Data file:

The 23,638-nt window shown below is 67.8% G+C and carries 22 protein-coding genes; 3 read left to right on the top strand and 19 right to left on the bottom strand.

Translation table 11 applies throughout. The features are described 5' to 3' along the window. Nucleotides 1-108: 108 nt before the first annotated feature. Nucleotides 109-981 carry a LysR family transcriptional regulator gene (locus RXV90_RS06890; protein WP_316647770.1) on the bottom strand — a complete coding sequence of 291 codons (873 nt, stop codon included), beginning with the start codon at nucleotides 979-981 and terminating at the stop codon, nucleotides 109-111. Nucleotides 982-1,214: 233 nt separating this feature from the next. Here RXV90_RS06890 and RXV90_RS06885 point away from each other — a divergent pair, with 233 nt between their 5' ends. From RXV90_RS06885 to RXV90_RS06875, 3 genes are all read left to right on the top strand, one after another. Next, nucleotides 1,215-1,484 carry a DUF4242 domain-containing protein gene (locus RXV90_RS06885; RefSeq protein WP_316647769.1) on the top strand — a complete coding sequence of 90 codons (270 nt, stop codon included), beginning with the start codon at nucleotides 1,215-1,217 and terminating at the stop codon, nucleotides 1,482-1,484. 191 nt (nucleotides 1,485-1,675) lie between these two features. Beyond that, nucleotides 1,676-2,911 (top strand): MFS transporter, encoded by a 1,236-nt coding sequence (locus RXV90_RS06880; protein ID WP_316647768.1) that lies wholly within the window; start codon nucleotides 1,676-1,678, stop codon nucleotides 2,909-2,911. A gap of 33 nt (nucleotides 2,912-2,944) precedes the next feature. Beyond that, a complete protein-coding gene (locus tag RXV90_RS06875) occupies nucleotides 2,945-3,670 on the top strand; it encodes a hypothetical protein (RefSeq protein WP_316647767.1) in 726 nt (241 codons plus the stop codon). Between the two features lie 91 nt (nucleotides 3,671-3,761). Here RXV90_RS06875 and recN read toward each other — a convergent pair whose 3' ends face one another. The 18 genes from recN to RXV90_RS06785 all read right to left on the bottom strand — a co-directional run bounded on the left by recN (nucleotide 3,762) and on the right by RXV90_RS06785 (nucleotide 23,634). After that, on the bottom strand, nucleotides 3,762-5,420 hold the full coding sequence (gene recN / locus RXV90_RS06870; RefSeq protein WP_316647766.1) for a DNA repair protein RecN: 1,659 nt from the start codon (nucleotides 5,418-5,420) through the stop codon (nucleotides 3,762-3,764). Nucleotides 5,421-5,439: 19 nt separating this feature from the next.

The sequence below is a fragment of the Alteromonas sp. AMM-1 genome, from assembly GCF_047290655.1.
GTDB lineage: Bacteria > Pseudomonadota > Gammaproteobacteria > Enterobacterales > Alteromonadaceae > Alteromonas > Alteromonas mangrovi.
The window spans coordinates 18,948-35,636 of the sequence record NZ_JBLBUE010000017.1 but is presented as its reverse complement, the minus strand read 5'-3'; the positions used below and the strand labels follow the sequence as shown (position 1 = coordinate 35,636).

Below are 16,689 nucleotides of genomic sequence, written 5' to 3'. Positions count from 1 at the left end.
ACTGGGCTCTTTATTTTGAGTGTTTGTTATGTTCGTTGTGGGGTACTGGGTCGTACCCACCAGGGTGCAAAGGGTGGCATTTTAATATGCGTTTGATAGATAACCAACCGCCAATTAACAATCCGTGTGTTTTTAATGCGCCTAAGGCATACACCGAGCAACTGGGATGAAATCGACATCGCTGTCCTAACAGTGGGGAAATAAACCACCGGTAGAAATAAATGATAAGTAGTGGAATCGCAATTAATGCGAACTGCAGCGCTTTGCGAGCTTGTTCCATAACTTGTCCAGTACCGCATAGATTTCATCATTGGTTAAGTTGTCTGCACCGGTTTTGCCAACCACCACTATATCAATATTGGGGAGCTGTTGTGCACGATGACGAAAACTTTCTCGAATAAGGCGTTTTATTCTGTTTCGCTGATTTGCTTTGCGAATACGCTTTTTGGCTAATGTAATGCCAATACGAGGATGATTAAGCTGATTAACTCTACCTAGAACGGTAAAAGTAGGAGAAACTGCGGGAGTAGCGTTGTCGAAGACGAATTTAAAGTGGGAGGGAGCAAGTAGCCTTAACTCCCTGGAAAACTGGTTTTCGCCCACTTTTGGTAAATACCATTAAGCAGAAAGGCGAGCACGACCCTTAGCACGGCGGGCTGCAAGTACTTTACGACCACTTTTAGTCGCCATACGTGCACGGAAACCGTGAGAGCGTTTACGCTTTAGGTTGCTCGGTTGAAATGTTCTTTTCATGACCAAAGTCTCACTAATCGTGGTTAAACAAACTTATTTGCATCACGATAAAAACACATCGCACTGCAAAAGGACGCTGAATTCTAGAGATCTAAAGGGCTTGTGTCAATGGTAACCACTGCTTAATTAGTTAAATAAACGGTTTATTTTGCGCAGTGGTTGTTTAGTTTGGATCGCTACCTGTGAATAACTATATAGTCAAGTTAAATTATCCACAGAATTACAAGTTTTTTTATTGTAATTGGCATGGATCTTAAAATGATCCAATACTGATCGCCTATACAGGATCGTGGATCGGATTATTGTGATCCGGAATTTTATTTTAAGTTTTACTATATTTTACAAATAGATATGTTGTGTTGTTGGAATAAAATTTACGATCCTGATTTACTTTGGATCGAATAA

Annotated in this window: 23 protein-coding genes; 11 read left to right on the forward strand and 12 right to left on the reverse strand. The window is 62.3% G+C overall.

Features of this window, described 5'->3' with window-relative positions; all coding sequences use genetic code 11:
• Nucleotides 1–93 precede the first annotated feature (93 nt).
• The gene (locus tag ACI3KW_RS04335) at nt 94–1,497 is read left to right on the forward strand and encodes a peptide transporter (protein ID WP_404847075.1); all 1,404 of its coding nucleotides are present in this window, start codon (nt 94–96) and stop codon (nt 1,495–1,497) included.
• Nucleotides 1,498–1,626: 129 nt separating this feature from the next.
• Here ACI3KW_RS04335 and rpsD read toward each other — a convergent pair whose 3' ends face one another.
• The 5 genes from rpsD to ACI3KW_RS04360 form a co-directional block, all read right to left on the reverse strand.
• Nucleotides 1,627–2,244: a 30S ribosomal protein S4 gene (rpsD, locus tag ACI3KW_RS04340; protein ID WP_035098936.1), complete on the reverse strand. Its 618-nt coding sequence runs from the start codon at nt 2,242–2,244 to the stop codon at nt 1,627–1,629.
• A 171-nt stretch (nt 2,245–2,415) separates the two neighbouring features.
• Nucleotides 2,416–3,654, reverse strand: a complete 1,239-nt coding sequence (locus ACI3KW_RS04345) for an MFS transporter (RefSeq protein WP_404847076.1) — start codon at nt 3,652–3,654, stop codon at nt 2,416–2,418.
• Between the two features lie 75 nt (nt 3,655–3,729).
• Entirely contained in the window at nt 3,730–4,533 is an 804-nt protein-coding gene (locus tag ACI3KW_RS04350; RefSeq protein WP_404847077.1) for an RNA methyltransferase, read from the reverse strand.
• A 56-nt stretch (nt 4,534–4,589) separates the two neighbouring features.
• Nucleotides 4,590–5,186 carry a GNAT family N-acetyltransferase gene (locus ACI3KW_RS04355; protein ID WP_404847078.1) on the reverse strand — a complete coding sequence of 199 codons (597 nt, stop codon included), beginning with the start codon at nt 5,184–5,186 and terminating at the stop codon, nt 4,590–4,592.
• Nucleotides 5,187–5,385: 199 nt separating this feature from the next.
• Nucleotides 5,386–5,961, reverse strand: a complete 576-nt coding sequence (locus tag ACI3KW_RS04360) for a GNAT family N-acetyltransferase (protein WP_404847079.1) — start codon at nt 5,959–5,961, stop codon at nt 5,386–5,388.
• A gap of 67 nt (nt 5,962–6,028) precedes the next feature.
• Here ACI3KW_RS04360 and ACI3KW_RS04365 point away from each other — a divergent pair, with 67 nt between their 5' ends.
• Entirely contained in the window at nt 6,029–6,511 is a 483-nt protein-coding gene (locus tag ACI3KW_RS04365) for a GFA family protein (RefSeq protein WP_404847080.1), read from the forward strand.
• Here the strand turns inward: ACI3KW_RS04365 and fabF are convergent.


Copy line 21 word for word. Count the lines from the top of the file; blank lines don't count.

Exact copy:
• Nucleotides 4,590–5,186 carry a GNAT family N-acetyltransferase gene (locus ACI3KW_RS04355; protein ID WP_404847078.1) on the reverse strand — a complete coding sequence of 199 codons (597 nt, stop codon included), beginning with the start codon at nt 5,184–5,186 and terminating at the stop codon, nt 4,590–4,592.